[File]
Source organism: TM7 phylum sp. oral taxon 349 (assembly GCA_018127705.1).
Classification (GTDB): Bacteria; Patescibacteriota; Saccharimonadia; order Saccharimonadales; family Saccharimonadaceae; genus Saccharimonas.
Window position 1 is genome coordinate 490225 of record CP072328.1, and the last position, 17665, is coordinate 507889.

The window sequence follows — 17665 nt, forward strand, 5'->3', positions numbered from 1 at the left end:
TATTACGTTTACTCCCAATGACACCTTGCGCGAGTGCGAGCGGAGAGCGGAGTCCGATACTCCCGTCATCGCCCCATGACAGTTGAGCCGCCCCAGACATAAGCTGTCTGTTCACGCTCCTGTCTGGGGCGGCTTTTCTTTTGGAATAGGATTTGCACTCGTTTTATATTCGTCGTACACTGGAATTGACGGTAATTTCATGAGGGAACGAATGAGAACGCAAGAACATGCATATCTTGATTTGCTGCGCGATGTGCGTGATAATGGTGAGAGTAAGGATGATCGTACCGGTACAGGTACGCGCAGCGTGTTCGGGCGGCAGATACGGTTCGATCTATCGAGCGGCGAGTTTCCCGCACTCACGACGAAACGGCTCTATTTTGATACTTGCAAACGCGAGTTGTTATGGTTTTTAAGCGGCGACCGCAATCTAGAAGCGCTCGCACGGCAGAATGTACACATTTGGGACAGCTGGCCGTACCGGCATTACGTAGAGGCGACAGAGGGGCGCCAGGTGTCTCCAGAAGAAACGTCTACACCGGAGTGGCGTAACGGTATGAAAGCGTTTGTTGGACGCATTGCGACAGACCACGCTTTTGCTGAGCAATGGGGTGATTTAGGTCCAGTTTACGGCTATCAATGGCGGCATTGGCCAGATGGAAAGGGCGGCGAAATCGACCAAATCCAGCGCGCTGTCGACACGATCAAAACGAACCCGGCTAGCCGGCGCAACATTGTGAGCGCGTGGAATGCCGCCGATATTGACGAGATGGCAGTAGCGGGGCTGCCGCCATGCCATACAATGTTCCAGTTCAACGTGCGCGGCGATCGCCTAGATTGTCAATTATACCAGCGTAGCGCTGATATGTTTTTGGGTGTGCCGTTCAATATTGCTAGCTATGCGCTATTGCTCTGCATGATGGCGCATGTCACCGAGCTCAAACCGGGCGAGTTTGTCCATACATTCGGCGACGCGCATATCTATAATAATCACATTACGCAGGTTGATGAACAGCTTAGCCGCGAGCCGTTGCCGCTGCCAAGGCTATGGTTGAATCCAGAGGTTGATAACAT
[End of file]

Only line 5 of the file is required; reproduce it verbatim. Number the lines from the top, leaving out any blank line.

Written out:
TATTACGTTTACTCCCAATGACACCTTGCGCGAGTGCGAGCGGAGAGCGGAGTCCGATACTCCCGTCATCGCCCCATGACAGTTGAGCCGCCCCAGACATAAGCTGTCTGTTCACGCTCCTGTCTGGGGCGGCTTTTCTTTTGGAATAGGATTTGCACTCGTTTTATATTCGTCGTACACTGGAATTGACGGTAATTTCATGAGGGAACGAATGAGAACGCAAGAACATGCATATCTTGATTTGCTGCGCGATGTGCGTGATAATGGTGAGAGTAAGGATGATCGTACCGGTACAGGTACGCGCAGCGTGTTCGGGCGGCAGATACGGTTCGATCTATCGAGCGGCGAGTTTCCCGCACTCACGACGAAACGGCTCTATTTTGATACTTGCAAACGCGAGTTGTTATGGTTTTTAAGCGGCGACCGCAATCTAGAAGCGCTCGCACGGCAGAATGTACACATTTGGGACAGCTGGCCGTACCGGCATTACGTAGAGGCGACAGAGGGGCGCCAGGTGTCTCCAGAAGAAACGTCTACACCGGAGTGGCGTAACGGTATGAAAGCGTTTGTTGGACGCATTGCGACAGACCACGCTTTTGCTGAGCAATGGGGTGATTTAGGTCCAGTTTACGGCTATCAATGGCGGCATTGGCCAGATGGAAAGGGCGGCGAAATCGACCAAATCCAGCGCGCTGTCGACACGATCAAAACGAACCCGGCTAGCCGGCGCAACATTGTGAGCGCGTGGAATGCCGCCGATATTGACGAGATGGCAGTAGCGGGGCTGCCGCCATGCCATACAATGTTCCAGTTCAACGTGCGCGGCGATCGCCTAGATTGTCAATTATACCAGCGTAGCGCTGATATGTTTTTGGGTGTGCCGTTCAATATTGCTAGCTATGCGCTATTGCTCTGCATGATGGCGCATGTCACCGAGCTCAAACCGGGCGAGTTTGTCCATACATTCGGCGACGCGCATATCTATAATAATCACATTACGCAGGTTGATGAACAGCTTAGCCGCGAGCCGTTGCCGCTGCCAAGGCTATGGTTGAATCCAGAGGTTGATAACAT